Now, about the performances from the cpo compact discs. Ari Rasilainen does a very fine job with the music, eliciting from the orchestras he directs the music's great power and majesty. Yet from time to time, the music seems in want of tenderness that isn't quite there in these performances, and certainly it would benefit from a more virtuosic orchestra. But, on the whole, these are very good performances, and I think very much worth exploring. It would be fantastic to see one of these symphonies performed, but until more people have made my discovery, I will content myself with these recordings.


Webrarian said...

Nice to see someone else discovering Atterberg's music.

I was first introduced to his symphonies by my dad who long ago had had a set of the 1928 Beecham recording of the Sixth Symphony and then lost it. Eventually, thirty years ago I tracked down another set of the 78s - and then explored the other symphonies from the Swedish Society LPs.

I've not heard a modern recording of the Sixth which does it justice in the way that Beecham did eighty years ago. The committee which selected Atterberg's as the winning symphony from the competition (in memory of Schubert) included such names as Nielsen and Glazunov. It's said that Atterberg didn't take the competition seriously and wrote something he thought would win. I'm not sure of the truth of that, but I still enjoy the piece.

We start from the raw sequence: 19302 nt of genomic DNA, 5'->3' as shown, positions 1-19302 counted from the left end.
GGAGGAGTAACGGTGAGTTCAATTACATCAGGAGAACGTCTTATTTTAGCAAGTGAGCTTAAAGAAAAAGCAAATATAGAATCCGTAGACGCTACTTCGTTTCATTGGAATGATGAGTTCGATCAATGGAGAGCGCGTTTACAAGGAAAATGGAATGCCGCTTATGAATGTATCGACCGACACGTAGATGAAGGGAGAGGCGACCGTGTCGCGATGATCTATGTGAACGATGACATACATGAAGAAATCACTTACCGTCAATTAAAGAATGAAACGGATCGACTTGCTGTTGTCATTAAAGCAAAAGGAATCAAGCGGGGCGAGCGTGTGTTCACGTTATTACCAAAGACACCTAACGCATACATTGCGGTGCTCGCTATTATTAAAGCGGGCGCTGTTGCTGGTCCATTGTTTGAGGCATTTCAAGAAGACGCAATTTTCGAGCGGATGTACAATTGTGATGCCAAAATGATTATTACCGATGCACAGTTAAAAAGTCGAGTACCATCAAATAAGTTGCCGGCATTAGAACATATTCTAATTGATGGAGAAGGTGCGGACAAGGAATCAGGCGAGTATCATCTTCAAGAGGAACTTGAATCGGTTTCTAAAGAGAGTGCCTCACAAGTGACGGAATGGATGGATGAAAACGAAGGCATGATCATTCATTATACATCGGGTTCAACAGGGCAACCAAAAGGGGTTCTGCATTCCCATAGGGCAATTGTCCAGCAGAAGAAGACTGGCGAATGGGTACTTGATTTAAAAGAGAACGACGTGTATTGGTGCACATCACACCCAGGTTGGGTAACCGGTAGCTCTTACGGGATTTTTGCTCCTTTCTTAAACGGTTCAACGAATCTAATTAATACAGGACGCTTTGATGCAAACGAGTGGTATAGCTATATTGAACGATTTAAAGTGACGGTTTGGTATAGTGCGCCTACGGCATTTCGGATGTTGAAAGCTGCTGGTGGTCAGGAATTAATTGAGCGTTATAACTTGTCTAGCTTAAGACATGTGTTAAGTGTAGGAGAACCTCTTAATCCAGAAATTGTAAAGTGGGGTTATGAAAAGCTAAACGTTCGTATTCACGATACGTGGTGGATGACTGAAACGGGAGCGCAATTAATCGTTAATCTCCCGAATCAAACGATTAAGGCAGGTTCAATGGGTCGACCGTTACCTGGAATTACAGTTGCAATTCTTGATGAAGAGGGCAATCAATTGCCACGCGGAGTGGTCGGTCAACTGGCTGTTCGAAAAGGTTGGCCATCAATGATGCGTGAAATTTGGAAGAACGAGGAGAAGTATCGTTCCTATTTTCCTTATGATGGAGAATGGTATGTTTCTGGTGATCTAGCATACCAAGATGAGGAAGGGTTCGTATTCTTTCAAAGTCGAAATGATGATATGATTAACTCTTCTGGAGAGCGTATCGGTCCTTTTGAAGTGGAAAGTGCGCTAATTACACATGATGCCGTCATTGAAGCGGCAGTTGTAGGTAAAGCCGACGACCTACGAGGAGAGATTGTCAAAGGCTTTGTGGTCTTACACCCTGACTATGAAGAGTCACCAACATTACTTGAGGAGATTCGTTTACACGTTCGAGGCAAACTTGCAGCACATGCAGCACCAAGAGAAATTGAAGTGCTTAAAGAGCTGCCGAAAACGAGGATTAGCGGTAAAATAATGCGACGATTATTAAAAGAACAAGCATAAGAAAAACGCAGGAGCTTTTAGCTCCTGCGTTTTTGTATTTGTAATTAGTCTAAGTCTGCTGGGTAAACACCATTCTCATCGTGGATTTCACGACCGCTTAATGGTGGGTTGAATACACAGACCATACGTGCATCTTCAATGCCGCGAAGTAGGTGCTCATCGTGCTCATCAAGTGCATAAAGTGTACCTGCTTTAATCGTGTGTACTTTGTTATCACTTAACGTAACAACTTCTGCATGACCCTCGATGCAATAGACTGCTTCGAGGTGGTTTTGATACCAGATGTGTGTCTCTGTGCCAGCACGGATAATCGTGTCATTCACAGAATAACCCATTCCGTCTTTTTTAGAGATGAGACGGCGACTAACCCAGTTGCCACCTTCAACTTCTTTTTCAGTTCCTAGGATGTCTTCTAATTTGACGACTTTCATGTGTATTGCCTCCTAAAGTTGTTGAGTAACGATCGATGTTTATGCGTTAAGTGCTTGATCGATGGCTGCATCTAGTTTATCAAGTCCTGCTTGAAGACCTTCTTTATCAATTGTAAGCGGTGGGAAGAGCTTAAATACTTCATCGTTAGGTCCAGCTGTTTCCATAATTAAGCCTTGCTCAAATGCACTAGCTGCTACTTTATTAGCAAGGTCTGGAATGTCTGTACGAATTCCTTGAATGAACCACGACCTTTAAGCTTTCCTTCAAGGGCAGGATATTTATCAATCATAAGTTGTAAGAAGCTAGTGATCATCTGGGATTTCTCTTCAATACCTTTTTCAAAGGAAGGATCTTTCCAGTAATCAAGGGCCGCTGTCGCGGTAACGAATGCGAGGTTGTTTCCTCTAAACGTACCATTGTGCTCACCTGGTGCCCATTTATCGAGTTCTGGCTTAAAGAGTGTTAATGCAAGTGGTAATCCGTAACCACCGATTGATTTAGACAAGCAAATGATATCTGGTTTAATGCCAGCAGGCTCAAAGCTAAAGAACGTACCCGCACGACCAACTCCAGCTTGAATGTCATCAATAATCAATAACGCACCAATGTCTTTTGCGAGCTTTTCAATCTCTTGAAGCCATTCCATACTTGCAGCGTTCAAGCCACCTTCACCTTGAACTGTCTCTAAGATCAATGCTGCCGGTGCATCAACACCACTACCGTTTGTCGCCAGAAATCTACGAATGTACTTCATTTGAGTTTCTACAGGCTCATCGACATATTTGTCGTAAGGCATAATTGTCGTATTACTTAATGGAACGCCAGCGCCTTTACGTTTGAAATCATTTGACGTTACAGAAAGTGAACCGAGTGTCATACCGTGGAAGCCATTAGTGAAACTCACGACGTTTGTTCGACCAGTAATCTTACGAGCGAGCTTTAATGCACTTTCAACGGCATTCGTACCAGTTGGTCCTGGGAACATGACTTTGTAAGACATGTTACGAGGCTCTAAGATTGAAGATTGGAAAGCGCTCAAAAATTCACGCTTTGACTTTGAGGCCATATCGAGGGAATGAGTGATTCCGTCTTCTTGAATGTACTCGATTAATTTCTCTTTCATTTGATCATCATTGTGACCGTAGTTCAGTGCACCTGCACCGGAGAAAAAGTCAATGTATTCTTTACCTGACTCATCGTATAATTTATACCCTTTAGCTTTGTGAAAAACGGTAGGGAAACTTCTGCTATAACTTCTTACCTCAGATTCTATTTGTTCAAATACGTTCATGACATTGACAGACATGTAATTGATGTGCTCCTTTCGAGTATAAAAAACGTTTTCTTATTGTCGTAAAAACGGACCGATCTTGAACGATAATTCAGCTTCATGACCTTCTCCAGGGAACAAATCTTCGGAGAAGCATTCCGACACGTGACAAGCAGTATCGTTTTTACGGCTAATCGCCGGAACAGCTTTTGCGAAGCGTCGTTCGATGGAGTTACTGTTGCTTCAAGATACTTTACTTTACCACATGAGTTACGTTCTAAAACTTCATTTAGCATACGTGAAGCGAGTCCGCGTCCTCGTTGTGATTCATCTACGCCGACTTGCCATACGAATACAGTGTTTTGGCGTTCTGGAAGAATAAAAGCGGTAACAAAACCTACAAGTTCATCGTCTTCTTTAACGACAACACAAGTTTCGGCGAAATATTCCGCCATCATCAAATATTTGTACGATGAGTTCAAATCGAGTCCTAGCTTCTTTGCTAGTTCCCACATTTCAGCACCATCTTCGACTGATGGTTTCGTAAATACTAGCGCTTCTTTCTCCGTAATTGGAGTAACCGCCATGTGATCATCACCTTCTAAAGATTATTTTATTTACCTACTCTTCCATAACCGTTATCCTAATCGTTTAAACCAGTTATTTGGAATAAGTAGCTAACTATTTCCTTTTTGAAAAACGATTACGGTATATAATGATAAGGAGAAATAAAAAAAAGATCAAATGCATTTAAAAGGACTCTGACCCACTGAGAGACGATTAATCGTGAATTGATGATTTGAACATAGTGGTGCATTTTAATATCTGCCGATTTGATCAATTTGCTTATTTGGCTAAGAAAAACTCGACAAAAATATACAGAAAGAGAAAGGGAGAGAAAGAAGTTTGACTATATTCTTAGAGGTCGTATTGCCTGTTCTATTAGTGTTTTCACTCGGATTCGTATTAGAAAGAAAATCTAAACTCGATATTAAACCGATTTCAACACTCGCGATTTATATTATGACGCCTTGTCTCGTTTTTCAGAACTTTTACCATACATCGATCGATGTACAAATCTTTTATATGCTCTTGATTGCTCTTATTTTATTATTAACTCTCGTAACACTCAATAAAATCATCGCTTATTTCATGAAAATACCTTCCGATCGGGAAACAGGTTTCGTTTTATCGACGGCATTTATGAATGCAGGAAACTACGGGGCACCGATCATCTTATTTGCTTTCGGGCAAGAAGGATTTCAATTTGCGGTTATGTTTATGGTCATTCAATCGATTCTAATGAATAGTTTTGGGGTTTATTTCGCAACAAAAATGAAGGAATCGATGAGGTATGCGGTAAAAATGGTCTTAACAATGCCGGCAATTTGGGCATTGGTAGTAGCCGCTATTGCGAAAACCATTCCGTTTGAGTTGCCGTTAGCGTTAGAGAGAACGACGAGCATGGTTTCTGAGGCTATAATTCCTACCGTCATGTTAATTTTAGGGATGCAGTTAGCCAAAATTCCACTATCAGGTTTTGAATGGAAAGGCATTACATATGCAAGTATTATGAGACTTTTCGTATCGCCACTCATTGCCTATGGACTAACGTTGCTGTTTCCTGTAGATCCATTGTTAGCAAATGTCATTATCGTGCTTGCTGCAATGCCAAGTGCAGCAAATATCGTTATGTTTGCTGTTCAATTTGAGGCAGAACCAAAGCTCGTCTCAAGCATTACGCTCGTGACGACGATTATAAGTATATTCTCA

aficionada said...

I just attended the closing gala concert by a young chamber group of Canadian musicians (Northern Lights Music Festival conducted by Mark Skazinetsky) in Ajijic, Mexico. They performed Atterberg's beautiful Suite for Violin, Viola, and String Orchestra superbly. What a great introduction to this composer whom I didn't know existed until last evening!

Anonymous said...

Atterberg received glowing praise up through the late 1920s. Later he felt the snide, pedagogical chill of the 12-tone novelty-workers, their press-agents and dupes. That he is now being rediscovered in the 21st Century is a joyous and wonderful thing! It only proves once again the essentially empty and preposterous nature of the Schoenbergian-Boulezistic-Babbittry. For a newcomer to the colorful and emotionally profound Atterberg, I would recommend his Symphony #5 "Sinfonia funebre" (a compact, Sibelian work of immediate attractiveness); and his grand Third Symphony "West Coast Pictures" -- the slow "sunrise" finale of which always reminds me of a long-desired yet infinitely delayed reunion with the love of my life. It is a Nietzschean triumph as exultant as the finale of the one and only symphony by Bernard Herrmann -- another very great composer whose ghost is laughing at the pedants! By Vaughn Ralph Ackermann, Manchester, N. H.

Anonymous said...

I've loved Atterberg for many years - the first music of his I heard was his Symphony No. 2 which included the Suite for Violin, Viola, and Strings. To this day, these are some of my very favorite works. I think the reason he isn't more famous is because the shadow of Sibelius loomed so large and it is hard not to find the influence of Sibelius in this music - I think Atterberg is somewhere between Sibelius in his melodic shapes and colors and somewhat troubled colors and Rachmaninoff with his long lines and bittersweet melancholy. These are terrific comparisons, but it shows a big part of why he isn’t more famous – there were others who were better at doing what Atterberg does. As for me, I find good second rate music to still have very much worth exploring.